Abstract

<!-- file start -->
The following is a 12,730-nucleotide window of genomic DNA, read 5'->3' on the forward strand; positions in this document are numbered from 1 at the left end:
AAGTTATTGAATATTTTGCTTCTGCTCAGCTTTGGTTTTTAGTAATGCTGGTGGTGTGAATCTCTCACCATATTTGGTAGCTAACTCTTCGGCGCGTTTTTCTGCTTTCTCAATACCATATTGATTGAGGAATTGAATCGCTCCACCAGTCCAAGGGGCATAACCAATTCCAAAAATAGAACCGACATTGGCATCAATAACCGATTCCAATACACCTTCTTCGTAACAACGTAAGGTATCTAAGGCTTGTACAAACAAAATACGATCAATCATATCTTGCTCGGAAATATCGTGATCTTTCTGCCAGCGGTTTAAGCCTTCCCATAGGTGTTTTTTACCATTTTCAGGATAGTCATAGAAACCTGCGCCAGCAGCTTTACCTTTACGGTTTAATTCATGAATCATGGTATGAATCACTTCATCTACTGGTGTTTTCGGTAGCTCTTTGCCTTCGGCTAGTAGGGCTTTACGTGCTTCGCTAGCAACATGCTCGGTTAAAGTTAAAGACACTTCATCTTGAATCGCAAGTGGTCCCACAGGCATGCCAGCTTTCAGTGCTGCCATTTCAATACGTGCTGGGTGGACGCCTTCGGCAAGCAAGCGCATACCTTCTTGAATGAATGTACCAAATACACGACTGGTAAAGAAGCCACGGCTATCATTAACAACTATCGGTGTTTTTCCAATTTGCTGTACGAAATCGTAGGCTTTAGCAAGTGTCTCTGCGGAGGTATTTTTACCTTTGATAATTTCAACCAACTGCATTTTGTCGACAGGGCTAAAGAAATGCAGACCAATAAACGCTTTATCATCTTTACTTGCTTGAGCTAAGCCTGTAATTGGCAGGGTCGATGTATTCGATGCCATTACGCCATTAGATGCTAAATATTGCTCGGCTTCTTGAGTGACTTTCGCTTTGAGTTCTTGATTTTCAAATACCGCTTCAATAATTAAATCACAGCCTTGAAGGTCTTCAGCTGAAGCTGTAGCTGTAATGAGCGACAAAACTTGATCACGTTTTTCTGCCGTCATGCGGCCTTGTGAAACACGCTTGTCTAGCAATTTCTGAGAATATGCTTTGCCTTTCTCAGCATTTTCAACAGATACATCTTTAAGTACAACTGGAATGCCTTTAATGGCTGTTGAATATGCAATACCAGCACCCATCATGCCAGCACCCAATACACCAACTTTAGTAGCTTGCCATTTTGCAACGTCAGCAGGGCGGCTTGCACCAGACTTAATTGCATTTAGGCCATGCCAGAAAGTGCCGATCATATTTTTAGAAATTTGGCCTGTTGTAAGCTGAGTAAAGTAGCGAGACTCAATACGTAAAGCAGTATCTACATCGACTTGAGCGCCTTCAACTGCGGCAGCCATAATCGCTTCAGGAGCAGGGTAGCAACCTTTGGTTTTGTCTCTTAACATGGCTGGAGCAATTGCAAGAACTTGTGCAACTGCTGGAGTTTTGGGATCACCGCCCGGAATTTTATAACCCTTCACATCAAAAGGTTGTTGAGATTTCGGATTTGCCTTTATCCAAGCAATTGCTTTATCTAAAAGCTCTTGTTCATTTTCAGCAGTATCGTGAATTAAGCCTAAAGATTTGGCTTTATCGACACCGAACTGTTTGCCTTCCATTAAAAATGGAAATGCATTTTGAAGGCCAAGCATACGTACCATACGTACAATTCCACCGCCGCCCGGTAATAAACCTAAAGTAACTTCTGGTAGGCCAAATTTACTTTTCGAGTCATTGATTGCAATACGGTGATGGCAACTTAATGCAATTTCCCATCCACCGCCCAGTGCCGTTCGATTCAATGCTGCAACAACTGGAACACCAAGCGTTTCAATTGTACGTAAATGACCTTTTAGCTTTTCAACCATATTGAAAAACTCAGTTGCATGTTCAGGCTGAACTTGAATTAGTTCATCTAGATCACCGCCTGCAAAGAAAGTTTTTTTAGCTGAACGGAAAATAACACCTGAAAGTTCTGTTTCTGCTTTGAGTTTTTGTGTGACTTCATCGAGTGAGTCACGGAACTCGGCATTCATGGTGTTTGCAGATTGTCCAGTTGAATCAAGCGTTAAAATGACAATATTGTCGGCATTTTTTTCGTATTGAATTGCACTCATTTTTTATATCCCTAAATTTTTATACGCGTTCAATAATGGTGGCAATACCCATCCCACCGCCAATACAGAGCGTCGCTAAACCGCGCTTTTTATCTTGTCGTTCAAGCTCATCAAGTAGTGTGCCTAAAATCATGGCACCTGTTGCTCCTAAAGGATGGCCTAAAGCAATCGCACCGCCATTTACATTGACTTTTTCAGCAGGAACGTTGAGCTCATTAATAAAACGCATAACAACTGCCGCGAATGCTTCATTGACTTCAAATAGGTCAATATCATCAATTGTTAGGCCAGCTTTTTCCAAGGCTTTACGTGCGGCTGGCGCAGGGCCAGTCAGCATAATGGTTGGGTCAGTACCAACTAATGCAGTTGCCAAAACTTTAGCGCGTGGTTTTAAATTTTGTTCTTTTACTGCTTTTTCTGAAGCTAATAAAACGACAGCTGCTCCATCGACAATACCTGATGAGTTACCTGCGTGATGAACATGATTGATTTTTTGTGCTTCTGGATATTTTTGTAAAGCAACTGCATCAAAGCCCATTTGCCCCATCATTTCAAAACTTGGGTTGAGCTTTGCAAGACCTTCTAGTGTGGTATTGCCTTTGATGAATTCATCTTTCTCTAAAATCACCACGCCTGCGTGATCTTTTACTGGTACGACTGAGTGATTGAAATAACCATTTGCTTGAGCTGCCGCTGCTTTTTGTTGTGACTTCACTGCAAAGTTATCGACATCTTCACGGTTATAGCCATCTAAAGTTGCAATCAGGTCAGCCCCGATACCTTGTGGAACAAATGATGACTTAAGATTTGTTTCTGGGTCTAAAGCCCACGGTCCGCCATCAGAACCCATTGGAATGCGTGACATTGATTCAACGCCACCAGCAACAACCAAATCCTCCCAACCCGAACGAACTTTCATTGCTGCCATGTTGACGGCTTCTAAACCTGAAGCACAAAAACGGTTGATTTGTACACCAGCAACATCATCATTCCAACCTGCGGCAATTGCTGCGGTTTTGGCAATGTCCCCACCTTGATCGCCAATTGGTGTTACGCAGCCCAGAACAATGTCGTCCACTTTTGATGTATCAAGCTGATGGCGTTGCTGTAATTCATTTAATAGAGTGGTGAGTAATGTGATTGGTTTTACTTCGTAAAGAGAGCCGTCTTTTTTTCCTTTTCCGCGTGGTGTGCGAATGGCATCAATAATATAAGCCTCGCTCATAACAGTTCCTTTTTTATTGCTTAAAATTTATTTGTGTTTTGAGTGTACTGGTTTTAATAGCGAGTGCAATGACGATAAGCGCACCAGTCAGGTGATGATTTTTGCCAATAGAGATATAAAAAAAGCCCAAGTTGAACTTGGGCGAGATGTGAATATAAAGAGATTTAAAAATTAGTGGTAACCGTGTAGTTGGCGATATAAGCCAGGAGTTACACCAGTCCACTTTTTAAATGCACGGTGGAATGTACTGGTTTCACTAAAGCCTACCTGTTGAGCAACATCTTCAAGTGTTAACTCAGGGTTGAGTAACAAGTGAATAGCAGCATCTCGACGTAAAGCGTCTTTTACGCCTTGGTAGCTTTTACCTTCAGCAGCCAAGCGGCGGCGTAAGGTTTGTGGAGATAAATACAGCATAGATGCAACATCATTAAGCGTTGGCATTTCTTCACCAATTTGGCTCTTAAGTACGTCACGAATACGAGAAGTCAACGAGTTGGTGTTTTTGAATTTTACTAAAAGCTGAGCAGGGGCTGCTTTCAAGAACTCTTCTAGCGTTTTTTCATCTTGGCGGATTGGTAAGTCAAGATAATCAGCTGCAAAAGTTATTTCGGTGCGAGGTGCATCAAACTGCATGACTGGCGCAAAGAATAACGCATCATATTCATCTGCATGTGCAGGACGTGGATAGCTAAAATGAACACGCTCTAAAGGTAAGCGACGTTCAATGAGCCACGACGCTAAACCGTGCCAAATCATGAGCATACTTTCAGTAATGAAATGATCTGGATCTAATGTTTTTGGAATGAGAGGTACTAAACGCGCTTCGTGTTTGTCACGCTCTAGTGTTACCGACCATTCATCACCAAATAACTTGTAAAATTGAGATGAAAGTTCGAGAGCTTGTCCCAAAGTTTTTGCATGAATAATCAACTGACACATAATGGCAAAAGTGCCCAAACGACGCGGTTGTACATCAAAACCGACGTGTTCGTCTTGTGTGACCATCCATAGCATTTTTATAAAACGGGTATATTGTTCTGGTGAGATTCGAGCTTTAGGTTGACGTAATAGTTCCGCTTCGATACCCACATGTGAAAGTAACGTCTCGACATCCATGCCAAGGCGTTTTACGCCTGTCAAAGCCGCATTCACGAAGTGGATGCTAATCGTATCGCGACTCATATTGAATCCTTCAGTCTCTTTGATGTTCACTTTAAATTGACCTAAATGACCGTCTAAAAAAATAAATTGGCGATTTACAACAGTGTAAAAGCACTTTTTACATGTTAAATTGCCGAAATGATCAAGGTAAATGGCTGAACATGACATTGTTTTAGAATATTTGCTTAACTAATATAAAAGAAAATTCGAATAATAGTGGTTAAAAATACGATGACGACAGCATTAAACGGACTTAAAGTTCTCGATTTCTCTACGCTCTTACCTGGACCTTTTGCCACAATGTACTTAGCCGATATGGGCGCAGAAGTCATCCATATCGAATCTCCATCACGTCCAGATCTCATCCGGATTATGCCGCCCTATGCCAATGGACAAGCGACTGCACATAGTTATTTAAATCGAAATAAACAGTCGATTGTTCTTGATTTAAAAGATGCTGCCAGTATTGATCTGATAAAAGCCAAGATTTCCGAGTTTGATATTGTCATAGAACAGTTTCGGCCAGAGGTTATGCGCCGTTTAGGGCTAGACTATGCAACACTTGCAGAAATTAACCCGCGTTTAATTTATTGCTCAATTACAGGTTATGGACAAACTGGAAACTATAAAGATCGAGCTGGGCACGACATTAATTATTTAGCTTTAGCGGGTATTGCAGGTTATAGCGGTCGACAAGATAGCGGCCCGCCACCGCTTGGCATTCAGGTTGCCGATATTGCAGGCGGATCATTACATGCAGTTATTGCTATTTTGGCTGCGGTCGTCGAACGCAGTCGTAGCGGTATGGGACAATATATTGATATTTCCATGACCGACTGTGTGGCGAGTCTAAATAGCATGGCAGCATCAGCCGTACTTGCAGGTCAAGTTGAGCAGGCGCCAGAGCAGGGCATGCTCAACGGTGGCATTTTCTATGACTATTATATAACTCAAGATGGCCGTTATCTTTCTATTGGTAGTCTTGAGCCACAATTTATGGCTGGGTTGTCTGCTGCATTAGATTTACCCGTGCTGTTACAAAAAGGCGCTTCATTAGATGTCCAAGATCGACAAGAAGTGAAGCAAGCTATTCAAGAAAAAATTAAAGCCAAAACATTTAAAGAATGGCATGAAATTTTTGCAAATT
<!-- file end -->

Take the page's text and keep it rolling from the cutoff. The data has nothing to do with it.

Incubation of erythrocytes with the sulfhydryl reagent N-ethyl- maleimide (NEM) results in altered spectrin self-association and formation of dimers on the membrane. Skeletons isolated from these cells exhibit marked skeletal instability. In addition, NEM treatment induces increased thermal sensitivity of both cells and purified spectrin. These effects were not produced in aerobically incubated glucose-6-phosphate dehydrogenase deficient cells and were therefore presumably not due to depletion of intracellular reduced glutathione. These effects were produced by another permeant sulfhydryl reagent, monobromobimane, but not by its membrane-impermeant derivative. We conclude that spectrin sulfhydryl groups play an important role in spectrin self-association and thermal stability.

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